Thursday, 18 December 2008

NUFC: Cup Winners, in black and white... has been running its customary top-notch advent calendar since December 1, and this year it's been devoted to classic team photos (the 'classic' not always reflecting the actual playing quality of the ensemble, you understand...)
But it's hard not to get a bit misty about the 1951 line-up pictured here: them 'uns who brought home the FA Cup with a 2-0 win over Blackpool.
Front and centre in this picture, of course, the scorer of a brace at Wembley: Jackie Milburn. At the start of his Toon career Jackie was also a part-time employee of Hazelrigg Colliery, who generally took the bus to games from Ashington having done his pit shift on Saturday morning. Eventually, I think, he got himself a motorbike; then trouble in one ear led him to quit the pit and throw in his lot with the Toon for £12 a week.
To Milburn's left is another canny goalscorer, George Robledo; the 'gangling' Tommy Walker on the far right had goals in him too. In general you look at these 11 lads and you just wouldn't mess with them, would you? Of course one could say the same of Joey Barton today; and yet the sentiment would be -how can I say it? - different.

Wednesday, 17 December 2008

'The Double Life of Tony Blair'

It sounds like a high-concept literary novel, doesn't it? In fact it's just the title Newsweek have stuck on this interesting interview-based report by Lisa Miller on the course in 'Faith and Globalisation' that Blair has now begun to teach at Yale. Therein Miller neatly rehearses all the contortions of Blair's public and private positions on what he believed while PM. Her best moment is the assertion that 'in a way, Blair's foundation is the culmination of his life as a double agent' - so making him sound rather like a character out of Kipling or Conrad.
Blair is certainly a character in my Crusaders, for which he also furnishes an epigraph, and he also has a 'double' in the figure of the book's young Anglican priest John Gore - though Gore resists the imputation, as in the following edgy exchanges with Labour MP Martin Pallister:

‘One thing you should know, John – he’s sincere is Tony. His faith is solid, really, it’s what he’s all about.’
Gore was pondering. ‘His wife, she’s Catholic, right?’
‘Cherie? Aye, I think so. What of it?’
‘Just, I don’t know if I recognise his particular brand. Of the faith. And I should say, I don’t know that the public care for politicians who wear that stuff on their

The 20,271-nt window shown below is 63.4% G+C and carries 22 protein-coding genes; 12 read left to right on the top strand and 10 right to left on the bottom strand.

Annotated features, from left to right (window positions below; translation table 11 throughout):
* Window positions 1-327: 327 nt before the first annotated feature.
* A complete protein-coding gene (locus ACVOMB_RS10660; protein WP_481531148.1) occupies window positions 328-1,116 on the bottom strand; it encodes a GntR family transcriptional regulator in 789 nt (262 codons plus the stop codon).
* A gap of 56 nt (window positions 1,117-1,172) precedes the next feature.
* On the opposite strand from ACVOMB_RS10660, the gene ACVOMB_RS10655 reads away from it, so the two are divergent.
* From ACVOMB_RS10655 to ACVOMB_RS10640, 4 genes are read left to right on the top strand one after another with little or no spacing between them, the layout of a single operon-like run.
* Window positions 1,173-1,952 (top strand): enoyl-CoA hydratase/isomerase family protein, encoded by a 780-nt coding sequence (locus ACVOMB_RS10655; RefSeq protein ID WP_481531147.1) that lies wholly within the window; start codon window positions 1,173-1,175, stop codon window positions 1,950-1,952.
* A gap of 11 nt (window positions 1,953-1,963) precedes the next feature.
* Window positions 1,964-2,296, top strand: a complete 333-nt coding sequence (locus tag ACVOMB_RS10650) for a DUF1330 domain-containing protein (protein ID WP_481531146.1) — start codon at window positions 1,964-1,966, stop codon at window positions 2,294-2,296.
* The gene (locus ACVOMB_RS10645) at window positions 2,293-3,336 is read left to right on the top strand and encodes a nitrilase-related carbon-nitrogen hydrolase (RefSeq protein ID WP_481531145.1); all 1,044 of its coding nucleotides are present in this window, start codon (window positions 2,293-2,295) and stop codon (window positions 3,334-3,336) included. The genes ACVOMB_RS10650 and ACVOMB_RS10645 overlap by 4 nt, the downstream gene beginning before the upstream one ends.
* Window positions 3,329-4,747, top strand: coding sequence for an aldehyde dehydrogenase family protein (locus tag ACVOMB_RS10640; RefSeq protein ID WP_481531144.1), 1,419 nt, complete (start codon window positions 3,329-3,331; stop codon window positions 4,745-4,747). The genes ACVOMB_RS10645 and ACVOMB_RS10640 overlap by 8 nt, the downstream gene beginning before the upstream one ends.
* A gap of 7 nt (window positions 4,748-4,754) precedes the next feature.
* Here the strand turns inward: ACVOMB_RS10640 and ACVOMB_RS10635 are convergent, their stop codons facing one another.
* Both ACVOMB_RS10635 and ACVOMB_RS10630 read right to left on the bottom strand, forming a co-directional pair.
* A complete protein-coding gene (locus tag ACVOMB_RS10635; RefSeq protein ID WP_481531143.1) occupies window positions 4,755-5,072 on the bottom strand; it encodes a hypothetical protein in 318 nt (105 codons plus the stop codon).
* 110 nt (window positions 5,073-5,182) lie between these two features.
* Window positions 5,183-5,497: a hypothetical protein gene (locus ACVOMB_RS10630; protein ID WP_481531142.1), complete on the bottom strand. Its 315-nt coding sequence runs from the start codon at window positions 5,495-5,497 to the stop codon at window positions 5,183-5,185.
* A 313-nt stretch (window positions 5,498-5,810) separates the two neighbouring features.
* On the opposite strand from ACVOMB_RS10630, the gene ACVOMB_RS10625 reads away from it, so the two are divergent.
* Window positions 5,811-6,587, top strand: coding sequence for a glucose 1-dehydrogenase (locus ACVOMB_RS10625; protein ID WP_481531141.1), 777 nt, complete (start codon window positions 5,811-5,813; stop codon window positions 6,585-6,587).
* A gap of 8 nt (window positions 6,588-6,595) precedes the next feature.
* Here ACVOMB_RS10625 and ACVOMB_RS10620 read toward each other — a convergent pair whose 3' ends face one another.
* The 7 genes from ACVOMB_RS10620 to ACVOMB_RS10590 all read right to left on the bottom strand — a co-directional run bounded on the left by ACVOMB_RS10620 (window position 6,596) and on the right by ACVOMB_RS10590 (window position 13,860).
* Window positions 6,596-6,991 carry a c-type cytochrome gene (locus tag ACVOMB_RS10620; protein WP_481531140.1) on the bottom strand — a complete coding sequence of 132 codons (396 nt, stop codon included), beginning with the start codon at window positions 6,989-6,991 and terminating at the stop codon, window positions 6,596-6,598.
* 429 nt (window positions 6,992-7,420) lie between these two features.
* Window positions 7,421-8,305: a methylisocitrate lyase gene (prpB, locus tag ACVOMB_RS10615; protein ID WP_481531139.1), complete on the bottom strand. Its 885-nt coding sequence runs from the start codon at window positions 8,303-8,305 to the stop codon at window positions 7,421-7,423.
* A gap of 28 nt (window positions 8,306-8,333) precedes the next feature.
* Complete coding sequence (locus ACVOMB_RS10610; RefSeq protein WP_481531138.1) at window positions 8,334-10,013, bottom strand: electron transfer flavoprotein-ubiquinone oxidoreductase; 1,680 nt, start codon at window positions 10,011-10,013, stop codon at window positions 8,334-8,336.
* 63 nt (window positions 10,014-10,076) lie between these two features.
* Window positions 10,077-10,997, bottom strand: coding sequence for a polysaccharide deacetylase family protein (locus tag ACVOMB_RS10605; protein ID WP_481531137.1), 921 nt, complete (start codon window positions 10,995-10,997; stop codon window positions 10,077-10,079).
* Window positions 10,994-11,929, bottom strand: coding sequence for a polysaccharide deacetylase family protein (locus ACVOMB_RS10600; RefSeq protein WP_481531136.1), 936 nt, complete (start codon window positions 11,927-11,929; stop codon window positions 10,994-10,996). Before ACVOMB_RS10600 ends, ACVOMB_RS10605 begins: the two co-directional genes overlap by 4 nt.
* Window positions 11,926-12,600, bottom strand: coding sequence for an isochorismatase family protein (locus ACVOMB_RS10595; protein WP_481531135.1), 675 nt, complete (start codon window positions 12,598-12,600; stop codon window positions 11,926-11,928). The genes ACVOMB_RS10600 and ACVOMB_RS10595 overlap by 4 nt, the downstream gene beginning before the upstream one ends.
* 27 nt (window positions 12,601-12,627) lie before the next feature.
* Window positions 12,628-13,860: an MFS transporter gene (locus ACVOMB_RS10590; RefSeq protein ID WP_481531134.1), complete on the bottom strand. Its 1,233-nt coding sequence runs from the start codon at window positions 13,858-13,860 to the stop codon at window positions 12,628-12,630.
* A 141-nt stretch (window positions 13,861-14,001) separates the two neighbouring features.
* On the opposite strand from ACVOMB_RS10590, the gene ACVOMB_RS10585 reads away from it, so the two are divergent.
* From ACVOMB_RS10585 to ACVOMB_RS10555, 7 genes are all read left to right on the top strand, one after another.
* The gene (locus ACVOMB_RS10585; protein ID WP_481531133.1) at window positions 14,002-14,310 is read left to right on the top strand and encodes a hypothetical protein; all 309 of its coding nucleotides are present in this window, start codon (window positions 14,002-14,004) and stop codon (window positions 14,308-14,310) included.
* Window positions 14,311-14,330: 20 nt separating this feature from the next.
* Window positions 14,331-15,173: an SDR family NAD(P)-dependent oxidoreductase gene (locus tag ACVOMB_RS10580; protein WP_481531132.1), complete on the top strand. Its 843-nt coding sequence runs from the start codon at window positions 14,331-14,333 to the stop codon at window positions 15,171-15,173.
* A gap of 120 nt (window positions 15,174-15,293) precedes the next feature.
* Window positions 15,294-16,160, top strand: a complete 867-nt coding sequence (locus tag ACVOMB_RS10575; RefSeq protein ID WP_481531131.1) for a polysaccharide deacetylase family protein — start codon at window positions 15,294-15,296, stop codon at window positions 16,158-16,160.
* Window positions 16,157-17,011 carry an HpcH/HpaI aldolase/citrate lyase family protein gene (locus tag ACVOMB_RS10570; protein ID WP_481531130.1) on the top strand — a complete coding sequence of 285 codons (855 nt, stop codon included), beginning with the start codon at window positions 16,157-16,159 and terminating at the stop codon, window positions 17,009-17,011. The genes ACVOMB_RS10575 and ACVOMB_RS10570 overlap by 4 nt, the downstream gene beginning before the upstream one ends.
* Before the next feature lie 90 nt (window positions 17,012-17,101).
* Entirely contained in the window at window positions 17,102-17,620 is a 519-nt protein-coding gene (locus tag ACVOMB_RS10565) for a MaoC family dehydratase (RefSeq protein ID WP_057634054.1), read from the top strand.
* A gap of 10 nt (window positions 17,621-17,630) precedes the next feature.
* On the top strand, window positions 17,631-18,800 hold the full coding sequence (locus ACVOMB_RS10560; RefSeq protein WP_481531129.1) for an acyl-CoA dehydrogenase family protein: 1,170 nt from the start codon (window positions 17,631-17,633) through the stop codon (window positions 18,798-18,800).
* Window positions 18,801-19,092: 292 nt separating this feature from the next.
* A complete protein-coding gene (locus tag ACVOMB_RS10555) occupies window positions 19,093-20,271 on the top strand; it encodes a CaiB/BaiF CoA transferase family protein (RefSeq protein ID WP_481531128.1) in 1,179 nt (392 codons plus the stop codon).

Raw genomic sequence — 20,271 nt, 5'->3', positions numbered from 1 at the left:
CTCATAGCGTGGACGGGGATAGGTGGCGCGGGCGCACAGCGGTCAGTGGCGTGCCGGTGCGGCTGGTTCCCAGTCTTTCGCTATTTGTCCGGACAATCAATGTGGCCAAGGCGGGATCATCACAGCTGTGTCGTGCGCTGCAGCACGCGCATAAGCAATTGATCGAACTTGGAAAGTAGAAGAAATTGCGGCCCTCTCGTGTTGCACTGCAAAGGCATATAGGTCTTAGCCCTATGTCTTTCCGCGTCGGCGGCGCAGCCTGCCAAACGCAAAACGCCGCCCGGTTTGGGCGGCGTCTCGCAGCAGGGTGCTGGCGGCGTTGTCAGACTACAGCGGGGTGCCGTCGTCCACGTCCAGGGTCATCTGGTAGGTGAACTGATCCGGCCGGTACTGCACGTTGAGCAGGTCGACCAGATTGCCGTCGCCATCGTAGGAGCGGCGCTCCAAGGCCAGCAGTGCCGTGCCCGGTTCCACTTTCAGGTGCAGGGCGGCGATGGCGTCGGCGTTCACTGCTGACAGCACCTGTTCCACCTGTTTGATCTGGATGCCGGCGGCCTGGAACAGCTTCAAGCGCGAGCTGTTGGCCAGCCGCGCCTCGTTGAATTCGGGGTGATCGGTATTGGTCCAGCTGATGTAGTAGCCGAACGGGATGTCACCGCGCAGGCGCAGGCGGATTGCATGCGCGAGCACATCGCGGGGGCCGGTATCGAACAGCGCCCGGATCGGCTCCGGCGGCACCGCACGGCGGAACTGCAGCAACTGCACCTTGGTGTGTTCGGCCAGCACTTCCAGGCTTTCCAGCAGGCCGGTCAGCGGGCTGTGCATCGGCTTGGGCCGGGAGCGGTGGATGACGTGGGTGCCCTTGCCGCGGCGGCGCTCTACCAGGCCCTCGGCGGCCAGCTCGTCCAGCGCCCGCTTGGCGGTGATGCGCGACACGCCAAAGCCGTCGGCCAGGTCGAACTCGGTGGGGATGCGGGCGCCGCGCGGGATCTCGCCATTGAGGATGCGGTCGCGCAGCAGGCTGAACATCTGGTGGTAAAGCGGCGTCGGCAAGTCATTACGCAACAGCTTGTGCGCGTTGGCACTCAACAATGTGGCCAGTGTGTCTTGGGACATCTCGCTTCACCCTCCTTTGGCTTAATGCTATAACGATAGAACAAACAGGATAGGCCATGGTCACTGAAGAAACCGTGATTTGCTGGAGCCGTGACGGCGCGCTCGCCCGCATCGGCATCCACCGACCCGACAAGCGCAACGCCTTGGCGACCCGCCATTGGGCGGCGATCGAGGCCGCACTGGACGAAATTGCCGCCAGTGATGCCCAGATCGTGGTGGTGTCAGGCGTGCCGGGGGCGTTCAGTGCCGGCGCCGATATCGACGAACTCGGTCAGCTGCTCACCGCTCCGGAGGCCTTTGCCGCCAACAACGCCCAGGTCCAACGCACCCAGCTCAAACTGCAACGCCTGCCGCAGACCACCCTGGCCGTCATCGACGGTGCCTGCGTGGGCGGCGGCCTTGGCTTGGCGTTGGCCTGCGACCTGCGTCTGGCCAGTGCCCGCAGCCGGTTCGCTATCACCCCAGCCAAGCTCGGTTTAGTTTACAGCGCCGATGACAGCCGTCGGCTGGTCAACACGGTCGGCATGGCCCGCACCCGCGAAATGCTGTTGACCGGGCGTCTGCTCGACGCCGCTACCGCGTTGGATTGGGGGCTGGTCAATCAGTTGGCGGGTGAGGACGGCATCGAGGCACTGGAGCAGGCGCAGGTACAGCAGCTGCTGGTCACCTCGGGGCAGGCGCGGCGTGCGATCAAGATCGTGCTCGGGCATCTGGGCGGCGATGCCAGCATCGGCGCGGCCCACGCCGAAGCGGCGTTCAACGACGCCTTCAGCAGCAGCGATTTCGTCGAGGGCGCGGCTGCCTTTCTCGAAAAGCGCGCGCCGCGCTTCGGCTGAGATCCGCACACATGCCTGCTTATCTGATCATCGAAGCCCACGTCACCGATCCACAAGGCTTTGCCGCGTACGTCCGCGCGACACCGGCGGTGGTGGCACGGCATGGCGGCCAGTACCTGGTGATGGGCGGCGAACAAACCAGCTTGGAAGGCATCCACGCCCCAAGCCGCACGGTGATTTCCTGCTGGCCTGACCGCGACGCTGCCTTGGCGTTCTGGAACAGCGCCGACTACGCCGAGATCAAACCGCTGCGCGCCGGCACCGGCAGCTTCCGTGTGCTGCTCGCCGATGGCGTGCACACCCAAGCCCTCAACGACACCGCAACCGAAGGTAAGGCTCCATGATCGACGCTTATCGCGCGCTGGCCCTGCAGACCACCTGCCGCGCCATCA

‘Oh no, not a bit. That’s your job. And that’s what Tony says and all.’ Pallister wore his own thoughtful look. ‘You know what, you’d put me in mind of him a bit. Tony.’
‘I’m sorry?’
‘Don’t blow a gasket there. No, I think you’d get on, the two of you. What with the faith in common. And you’re both Durham lads, right...?

Anyhow... back to Lisa Miller's interview, Blair's main quotes are humdrum, indeed they might make jaundiced students of Labour history groan and try to amuse themselves by substituting 'The Labour Party' for the 'spiritual faith'/'faith area' bits in the following:
"We have an obligation to present spiritual faith as something that is positive and progressive and solves problems and does good, rather than something that people only read about because people are killing in the name of it."
"To me what is important is that the whole faith area gets some what I would call muscularity, and certainly strategy."
Dullsville, eh? But as usual with Blair the interesting part is trying to figure out what he actually thinks and means, (and intends to do), under the polished patter.

Sunday, 14 December 2008

Portsmouth 0 Newcastle 3: We're watching MoTD II then...

'All it takes is a couple of wins', remarked Duane Hopkins, rather too nonchalantly I felt, when he and I and Samm Haillay were picking over the grim 2-2 capitulation at home to Stoke last Saturday. An inspired time, then, for The Lads to lodge the first away win of the season; and at Pompey, where the epic journey for travelling fans is usually worsened by on-the-pitch cruelties to boot.
An open game, by most accounts, and their lively strike duo could have put them clean away in the first half. Instead it was Owen and Martins who registered again, plus a late strike from young Guthrie. I slightly wish the mighty Oba's had been the one from 30 yards that thumped back off the post, rather than a tap past a floundering David James, as Oba is by nature a born scorer of smacking great goals. And Owen is clearly doing his best for us in advance of the long goodbye...
But it's all still so sticky in that league, what with the Irons getting a point at Chelsea and Sun'lun's flabbergasting result yesterday. No-one is acting like the drop is their designated lot, though as of tonight, for the first time this season, there's a couple of sides falling slightly adrift; one of them, inevitably, already came away from SJP with 3 points...

Hey! 10 Bad Dates fan spotted.

The film lists book finds itself amid some intriguing company on this reader's list. But then it was always my intention to try to tap the Jane Austen-admiring/Zoe Heller-querying demographic.
In fact I bumped into another 10 Bad Dates fan, a filmmaker, at the bar of the Vermont Hotel in Newcastle last weekend. It was 2am at the time so I may be remembering this over-fondly, but I think this chap keeps the book in his bathroom and finds it a great laugh - the book, that is - but as I say, the ales may have meant I got this wrong...